ORLANDO, Fla. — While thousands of travelers queued up daily at Orlando International Airport, yanking off their shoes and shoving them through X-ray machines, a select few got to avoid the hassle during the latter part of 2006 — and passengers at four other airports nationally will soon join them.
These travelers, who paid a $100 fee and underwent a background check to be part of a test program, bypassed the line and stepped into what may be a glimpse of the future — they inserted a biometric identification card into a kiosk that scanned their irises and their fingerprints to verify their identity, placed a fingertip on an explosives scanning device and stood on a scanning platform that determined whether their footwear hid a bomb.
Operated by Verified Identity Pass Inc., a New York City-based company headed by Court TV founder Steven Brill, the GE Security screening kiosks will go into official use this month in Orlando and are expected to also begin operation at the Cincinnati, Indianapolis, San Jose, Calif., airports, and Terminal 7 at New York’s JFK International Airport. Only the shoe scanner has received Transportation Security Administration approval for official use to date, so customers won’t get the fingertip scan, at least initially.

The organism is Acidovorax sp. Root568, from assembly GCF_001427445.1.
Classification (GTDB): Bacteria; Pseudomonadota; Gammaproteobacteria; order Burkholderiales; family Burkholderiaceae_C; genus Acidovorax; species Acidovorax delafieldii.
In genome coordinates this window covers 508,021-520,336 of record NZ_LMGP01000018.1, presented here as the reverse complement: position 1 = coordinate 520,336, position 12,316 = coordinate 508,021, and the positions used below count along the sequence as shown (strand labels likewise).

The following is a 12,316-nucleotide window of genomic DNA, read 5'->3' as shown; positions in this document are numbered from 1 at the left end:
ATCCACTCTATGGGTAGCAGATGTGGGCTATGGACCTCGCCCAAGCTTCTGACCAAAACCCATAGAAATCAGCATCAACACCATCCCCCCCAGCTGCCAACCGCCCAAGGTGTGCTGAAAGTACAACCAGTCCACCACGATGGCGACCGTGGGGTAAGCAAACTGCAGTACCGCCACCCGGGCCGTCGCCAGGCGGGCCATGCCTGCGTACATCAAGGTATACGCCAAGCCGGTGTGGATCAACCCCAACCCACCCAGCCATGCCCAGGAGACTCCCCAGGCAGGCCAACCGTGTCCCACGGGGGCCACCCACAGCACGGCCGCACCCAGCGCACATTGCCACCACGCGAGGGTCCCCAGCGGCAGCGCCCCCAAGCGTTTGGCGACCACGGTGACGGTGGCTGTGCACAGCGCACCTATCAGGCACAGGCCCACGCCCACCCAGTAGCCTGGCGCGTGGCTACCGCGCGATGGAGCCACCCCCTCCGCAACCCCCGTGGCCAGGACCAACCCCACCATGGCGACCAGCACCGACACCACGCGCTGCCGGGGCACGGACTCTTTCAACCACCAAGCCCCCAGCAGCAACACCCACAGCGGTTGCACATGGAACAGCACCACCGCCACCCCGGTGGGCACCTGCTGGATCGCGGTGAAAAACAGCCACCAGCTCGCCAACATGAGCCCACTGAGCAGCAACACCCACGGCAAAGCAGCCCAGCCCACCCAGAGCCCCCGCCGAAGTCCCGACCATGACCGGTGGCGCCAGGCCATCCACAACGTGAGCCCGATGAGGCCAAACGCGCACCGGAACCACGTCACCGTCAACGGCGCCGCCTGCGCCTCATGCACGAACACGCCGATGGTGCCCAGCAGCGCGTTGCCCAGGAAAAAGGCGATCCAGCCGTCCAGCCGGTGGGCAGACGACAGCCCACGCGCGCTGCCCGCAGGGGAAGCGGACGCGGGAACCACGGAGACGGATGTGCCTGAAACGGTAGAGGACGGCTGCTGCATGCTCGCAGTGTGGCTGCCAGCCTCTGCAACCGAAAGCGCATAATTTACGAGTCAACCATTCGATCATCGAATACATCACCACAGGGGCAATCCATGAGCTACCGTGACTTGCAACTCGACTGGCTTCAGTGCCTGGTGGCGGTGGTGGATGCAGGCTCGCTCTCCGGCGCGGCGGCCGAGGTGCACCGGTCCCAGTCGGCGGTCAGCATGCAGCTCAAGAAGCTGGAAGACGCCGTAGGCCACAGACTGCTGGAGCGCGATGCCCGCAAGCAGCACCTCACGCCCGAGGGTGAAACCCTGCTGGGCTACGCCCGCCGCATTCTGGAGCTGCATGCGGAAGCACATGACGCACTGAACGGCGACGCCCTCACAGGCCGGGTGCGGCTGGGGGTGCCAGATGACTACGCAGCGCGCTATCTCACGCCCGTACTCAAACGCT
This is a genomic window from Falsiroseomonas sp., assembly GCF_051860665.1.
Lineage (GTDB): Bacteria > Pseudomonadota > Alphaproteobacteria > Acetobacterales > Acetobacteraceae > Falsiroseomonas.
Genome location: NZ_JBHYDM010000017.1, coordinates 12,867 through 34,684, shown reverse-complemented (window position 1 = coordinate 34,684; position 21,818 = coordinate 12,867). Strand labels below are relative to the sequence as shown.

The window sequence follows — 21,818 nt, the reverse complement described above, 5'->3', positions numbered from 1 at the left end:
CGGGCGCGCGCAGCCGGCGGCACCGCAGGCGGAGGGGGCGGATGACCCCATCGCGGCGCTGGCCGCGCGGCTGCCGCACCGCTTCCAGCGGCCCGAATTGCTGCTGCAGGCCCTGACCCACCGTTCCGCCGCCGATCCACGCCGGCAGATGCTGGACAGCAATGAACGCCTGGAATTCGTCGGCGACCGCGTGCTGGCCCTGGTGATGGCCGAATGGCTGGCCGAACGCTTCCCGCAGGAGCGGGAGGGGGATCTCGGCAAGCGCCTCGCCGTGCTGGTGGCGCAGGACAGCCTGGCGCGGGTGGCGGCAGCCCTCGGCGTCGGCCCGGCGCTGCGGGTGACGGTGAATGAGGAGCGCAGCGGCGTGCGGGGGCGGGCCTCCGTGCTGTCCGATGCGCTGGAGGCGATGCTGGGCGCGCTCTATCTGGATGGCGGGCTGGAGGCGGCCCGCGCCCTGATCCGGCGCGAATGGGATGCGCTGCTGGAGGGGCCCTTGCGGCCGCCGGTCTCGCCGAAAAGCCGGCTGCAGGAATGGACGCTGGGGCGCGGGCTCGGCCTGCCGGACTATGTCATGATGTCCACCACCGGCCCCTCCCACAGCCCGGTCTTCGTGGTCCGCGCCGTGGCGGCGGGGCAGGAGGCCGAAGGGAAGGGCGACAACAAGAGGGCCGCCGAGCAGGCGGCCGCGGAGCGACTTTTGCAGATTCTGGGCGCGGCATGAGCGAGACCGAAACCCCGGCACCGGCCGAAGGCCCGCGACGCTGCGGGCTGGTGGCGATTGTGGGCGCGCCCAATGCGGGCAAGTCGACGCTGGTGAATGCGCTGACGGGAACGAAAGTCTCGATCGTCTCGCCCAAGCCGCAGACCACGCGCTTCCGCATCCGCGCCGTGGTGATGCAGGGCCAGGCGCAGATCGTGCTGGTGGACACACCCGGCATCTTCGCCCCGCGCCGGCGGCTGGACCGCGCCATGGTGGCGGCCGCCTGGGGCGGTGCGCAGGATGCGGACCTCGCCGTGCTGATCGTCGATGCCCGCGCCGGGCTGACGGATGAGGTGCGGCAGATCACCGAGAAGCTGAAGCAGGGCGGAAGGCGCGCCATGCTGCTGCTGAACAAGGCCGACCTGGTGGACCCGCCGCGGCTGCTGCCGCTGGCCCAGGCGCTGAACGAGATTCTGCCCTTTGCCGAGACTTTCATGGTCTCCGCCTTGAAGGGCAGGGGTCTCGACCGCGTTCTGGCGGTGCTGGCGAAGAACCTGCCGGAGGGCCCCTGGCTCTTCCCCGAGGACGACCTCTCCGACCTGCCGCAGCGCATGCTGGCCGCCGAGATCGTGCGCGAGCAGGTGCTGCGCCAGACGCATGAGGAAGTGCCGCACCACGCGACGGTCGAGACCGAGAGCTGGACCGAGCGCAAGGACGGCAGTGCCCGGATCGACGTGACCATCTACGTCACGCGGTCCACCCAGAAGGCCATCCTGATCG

“Wouldn’t it have been nice if they had that system in Denver right now?” said painting contractor John Fox as he traveled from Florida to his snow-walloped, jam-packed home airport recently. Even though he only flies about three times a year, he said he would sign up if Denver’s airport got the program. “It’s giving up a little privacy for efficiency. I’m all for it.”
While some might see the new system as first-class treatment for a paying few, analysts said this model will drive future advances in screening technology as those willing to pay for convenience spur development of machines that will eventually be used by all. It’s a trend toward greater privatization of security technology development with the government taking the role of regulator.
“The kiosks are going to fundamentally change aviation security,” said Matthew Farr, senior homeland security analyst for consulting firm Frost & Sullivan. “Up to now, you’ve been relying on the government. The government has been extremely slow to adapt to the next generation of security technology.”
But experts can’t predict when GE Security’s latest technology will become commonplace because there are several obstacles standing in the way of widespread deployment. And there have been setbacks in similar programs — for example, further rollout of GE Security’s “puffer” machine, which inspects passengers for explosives residue at 37 airports, was recently suspended because of reliability concerns.
“It’s going to be a long time because the technology is expensive and it’s immature,” said Tom LaTourrette, a physical scientist with the RAND Corp. “The shoes aren’t that big a part of (the screening process).”